A 5-year-old female came to clinic for her health supervision visit. She was well and her mother had no concerns. During the interview the mother offered that she had been diagnosed with multiple sclerosis after having some fatigue and numbness with problems walking and some visual changes. She was taking medication and was in remission. The family history was positive for thyroid disease, diabetes, and stroke. There were no other neurological problems.
The pertinent physical exam showed a healthy female with normal vital signs and growth parameters around the 15-25%. Her examination, including her neurological examination, was normal. The diagnosis of a healthy 5 year old was made. The mother remarked that she was doing well but did worry about her daughter getting multiple sclerosis. “They don’t know what causes it but they do know somethings like it can be genetic, so we’re just going to have to keep monitoring her as she grows,” her mother said.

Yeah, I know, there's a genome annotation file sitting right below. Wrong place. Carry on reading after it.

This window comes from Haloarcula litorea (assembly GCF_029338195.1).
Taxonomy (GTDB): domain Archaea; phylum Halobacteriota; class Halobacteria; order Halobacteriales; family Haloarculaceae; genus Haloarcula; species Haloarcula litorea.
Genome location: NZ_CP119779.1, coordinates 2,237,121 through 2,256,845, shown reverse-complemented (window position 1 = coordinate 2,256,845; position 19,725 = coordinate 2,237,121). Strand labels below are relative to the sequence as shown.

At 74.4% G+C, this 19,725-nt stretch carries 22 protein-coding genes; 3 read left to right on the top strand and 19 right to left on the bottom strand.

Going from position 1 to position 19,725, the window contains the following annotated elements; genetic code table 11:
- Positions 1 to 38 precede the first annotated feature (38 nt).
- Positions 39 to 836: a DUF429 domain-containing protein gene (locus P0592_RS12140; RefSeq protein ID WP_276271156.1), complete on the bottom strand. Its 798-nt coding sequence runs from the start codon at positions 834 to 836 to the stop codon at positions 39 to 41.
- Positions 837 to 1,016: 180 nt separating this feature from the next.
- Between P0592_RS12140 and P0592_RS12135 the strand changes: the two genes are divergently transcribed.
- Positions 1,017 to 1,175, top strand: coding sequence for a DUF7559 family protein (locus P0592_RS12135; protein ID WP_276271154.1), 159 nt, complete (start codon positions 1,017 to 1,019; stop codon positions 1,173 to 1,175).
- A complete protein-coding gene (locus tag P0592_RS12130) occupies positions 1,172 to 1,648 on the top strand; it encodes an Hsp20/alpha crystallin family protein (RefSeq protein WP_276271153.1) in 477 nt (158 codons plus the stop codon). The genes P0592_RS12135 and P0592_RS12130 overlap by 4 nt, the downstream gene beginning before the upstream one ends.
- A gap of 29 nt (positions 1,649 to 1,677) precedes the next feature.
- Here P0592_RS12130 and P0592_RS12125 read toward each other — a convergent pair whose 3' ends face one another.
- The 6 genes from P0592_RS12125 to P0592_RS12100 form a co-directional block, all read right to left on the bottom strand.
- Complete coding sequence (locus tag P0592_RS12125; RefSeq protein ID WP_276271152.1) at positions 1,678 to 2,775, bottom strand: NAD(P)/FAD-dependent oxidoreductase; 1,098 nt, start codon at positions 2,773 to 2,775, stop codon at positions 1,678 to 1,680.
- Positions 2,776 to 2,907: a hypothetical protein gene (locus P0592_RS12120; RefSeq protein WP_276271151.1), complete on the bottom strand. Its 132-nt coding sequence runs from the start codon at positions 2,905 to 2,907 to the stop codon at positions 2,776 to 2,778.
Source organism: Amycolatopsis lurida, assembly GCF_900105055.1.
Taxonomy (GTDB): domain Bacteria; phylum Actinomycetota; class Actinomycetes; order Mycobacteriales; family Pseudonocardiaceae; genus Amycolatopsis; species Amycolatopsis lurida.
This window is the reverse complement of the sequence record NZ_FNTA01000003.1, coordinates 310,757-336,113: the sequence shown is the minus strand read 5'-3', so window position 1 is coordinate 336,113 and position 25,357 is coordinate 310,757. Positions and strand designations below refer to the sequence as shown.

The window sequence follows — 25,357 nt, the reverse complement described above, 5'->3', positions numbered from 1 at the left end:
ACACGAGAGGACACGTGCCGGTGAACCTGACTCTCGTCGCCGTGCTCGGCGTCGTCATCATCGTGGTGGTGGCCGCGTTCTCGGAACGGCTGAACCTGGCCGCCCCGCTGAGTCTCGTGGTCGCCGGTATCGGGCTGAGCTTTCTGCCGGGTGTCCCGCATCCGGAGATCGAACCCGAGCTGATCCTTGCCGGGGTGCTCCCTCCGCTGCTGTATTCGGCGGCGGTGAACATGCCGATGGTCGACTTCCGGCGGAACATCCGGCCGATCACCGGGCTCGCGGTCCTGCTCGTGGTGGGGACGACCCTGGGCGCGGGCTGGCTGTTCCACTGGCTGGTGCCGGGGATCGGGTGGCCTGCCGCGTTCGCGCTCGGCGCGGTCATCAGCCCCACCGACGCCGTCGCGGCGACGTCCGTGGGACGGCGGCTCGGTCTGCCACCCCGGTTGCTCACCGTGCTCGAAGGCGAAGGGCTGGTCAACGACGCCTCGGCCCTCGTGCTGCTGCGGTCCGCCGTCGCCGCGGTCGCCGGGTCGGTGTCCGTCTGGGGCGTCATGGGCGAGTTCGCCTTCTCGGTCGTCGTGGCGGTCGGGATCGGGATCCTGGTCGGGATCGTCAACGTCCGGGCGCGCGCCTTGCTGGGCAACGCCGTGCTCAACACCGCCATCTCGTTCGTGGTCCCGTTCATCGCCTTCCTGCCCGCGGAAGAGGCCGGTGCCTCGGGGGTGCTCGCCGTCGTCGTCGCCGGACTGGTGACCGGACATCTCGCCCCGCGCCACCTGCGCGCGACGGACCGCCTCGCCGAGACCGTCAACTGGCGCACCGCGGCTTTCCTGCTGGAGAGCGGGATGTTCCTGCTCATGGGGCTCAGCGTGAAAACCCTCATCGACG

Multiple sclerosis (MS) is “a chronic degenerative, often episodic disease of the central nervous system marked by patchy destruction of the myelin that surrounds and insulates nerve fibers, usually appearing in young adulthood and manifested by one or more mild to severe neural and muscular impairments, as spastic weakness in one or more limbs, local sensory losses, bladder dysfunction, or visual disturbances.”